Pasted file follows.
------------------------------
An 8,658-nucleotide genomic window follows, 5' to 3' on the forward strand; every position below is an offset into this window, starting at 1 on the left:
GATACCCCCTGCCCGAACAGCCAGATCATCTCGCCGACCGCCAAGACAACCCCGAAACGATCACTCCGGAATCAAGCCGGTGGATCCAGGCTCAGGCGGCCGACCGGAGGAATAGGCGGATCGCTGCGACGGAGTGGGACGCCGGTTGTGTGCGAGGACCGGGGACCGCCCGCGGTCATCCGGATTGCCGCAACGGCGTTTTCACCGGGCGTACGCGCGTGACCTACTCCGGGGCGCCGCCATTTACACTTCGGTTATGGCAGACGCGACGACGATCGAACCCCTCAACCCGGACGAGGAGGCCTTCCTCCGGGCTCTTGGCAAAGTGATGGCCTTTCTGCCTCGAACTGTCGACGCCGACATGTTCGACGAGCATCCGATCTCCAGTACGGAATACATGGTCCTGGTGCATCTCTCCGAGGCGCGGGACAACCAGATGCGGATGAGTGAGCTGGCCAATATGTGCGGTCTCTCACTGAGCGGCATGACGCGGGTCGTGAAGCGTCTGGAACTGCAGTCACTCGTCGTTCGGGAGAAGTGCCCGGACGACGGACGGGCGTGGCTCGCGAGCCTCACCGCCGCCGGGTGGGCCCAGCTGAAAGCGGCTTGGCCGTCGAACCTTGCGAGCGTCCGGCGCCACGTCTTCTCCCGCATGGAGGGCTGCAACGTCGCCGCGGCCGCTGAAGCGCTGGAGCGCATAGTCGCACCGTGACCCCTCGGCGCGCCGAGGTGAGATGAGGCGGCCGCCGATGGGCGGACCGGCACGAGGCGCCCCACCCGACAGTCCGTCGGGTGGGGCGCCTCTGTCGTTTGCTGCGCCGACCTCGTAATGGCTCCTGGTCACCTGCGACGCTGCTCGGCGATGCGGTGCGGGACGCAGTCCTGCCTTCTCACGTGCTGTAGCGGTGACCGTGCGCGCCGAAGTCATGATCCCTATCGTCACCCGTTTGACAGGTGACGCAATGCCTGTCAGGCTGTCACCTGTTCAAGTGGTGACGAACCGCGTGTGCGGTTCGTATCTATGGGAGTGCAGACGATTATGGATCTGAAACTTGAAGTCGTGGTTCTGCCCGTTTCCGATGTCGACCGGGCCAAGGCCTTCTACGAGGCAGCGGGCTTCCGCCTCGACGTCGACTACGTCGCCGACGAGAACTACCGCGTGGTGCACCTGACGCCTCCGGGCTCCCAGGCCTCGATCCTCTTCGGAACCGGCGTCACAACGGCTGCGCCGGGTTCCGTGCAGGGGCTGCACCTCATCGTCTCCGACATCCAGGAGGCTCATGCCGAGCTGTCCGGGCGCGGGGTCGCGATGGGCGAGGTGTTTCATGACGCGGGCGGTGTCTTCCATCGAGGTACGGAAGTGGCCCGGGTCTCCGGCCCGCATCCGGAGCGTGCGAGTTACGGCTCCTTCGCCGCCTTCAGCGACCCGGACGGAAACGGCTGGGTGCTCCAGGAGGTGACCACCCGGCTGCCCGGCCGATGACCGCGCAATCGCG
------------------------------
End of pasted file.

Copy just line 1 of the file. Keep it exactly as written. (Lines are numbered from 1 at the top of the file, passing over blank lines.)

An 8,658-nucleotide genomic window follows, 5' to 3' on the forward strand; every position below is an offset into this window, starting at 1 on the left: